A bad libertarian argument against taxation

If you spend enough time in libertarian circles, you’ll hear the argument made that “taxation is slavery.” Libertarians aren’t claiming this is some analytic truth about taxation–rather, it is an argument about the moral status of the act of taxation. As I hope to show in this all to brief post, I think this argument doesn’t work. The argument goes something like this:

1. Slavery is involuntary subjugation to the will of another person, or entity
2. Taxation involves the involuntary taking of property by a government
3. Involuntary taking of my property is subjection to the will of another entity
4. So taxation is slavery.

The problematic step in this argument is premise 3. I think there are two specific problems with this premise. First, it is not necessarily true that the involuntary taking of property involves subjection to the will of another. In particular, norms of taxation involve taking property in accordance with an established, promulgated, and general legal regime rather than the will of particular individuals. Of course, dysfunctional governments come close to resembling organized theft when they allow particular officials to manipulate and threaten citizens using the taxing power. But a regular, orderly system of taxation, which may yet be onerous or unfair, does not subject citizens to the wills of particular individuals in the same way. It subjects them to a general scheme of confiscatory taxation.

The second problem with the third premise is that taxation is not automatically a “subjection,” either. “Subjection” here means the creation of some differential status between the object of the tax and the taxing power. When I say that taxation is not automatically a “subjection,” I am making a claim about the conceptual relationship, rather than a moral one, between taxation and subjection. The concept of taxation makes sense as a “subjection” if we think of taxation as a burden that is “added on” to membership in a political community. Call something that’s added on in this way a cost. Instead, I think taxation is closer to one element in a bundle of features involved as a condition of membership in a political body. This distinction between taxation as a cost and taxation as a condition shows why it’s mistaken to think that taxation “subjects” citizens in a political community. A tax is not the kind of thing that swoops in upon unsuspecting citizens and confiscates some percentage of their income or wealth. It’s rather in the deal all along. And because the bundle of features that we call “citizenship” constitutes a certain unitary status for its object, a person, it is odd to think that one element of that bundle could reduce the status of the person relative to the other elements.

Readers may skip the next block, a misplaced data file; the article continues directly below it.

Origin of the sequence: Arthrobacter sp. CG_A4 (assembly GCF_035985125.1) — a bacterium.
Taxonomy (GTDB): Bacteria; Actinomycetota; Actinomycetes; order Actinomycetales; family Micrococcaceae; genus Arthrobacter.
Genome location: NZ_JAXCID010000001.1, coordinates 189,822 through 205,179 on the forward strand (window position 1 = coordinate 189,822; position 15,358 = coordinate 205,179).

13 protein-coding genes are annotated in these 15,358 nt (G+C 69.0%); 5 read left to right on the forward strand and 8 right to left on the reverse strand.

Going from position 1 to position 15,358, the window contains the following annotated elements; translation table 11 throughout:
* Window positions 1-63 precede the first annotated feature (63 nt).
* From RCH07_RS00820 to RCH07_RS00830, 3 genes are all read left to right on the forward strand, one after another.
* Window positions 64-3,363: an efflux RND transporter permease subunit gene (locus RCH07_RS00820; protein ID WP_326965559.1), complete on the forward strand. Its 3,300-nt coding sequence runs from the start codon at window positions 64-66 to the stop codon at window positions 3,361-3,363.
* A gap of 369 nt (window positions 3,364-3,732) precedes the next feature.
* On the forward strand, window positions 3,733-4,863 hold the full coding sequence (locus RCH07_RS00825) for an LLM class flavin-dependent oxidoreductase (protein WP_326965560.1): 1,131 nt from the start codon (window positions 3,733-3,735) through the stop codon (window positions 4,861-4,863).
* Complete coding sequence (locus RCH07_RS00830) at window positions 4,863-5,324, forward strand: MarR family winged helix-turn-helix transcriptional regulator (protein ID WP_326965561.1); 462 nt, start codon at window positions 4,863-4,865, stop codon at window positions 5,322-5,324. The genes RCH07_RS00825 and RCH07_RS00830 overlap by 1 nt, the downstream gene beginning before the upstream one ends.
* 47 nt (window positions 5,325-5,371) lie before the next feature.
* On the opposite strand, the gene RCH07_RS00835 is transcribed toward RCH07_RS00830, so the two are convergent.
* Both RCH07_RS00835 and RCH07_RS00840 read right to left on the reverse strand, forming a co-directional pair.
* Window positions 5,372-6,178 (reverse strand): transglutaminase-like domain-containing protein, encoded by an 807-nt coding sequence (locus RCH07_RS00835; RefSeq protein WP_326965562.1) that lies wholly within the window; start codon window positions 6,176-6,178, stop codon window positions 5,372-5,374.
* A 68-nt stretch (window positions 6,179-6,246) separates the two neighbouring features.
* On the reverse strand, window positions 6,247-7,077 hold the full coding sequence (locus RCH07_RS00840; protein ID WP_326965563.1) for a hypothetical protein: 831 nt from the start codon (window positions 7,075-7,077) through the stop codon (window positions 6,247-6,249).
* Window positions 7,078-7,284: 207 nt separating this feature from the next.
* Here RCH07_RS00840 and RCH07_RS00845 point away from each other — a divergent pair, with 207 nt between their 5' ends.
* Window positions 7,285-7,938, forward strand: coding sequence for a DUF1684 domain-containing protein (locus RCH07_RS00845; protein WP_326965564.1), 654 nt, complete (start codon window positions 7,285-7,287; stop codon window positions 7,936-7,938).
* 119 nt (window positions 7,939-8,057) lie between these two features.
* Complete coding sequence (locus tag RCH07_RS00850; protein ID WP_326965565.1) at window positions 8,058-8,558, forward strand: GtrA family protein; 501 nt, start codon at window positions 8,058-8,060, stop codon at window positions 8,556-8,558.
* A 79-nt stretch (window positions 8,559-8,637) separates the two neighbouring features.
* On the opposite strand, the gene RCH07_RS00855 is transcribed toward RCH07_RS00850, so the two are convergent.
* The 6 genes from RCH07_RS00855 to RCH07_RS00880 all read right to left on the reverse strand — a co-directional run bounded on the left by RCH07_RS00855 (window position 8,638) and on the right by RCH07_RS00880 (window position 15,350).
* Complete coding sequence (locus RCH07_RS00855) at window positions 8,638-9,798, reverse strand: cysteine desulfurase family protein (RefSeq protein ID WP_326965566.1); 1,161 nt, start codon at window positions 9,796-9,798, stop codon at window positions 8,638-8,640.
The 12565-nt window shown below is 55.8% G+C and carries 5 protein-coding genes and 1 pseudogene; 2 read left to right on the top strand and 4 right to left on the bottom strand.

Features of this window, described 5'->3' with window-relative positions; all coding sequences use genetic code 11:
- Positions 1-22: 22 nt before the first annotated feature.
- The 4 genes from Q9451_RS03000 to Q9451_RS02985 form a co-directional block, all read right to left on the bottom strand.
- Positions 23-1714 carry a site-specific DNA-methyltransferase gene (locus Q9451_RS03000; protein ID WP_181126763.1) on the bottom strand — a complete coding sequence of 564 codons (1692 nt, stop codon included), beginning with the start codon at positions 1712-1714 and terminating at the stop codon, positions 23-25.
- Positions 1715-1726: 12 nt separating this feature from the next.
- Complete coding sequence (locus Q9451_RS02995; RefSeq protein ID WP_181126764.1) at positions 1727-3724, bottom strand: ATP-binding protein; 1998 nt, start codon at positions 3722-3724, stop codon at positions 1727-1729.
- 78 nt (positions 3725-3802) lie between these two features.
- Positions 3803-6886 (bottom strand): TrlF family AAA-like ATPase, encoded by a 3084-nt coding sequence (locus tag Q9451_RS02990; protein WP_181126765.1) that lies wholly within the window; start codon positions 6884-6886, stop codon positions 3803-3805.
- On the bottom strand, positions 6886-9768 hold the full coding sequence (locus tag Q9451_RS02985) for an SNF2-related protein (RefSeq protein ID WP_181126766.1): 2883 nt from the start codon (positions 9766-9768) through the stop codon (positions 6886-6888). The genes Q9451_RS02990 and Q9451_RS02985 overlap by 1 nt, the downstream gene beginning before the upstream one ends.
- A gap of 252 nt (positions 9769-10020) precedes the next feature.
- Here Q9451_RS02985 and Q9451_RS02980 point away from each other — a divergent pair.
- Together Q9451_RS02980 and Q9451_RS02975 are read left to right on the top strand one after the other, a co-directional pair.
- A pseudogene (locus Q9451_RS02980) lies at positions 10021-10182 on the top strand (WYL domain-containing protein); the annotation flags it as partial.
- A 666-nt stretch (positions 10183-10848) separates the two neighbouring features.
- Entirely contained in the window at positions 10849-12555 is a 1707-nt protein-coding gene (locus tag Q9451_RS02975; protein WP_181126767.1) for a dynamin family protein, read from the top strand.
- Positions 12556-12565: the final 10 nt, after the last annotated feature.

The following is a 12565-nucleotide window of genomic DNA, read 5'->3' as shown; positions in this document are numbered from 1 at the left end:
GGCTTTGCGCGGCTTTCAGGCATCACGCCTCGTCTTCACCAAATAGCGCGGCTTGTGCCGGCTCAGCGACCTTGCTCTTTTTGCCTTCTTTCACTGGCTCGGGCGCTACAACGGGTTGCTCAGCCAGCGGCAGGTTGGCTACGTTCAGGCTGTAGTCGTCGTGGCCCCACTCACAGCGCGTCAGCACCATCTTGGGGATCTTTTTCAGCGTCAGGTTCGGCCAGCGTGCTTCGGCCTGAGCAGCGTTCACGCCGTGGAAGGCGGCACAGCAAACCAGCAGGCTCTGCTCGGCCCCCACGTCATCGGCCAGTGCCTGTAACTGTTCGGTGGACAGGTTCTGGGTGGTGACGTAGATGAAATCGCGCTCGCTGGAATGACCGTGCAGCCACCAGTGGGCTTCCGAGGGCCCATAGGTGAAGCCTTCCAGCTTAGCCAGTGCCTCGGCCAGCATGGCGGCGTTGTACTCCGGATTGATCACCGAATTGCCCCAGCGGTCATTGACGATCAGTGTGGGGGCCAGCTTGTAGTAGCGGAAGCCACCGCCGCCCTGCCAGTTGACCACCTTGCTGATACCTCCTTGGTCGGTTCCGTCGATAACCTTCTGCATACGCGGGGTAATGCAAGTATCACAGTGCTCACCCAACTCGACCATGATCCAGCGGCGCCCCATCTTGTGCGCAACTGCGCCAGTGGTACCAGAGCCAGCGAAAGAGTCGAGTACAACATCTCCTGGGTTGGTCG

To clarify, my second argument does not rule out that certain taxes could “subject” their subjects in virtue of other particularities. Nor does it mean that all taxes are morally indefensible. But it does mean that the usual slogan doesn’t cut it.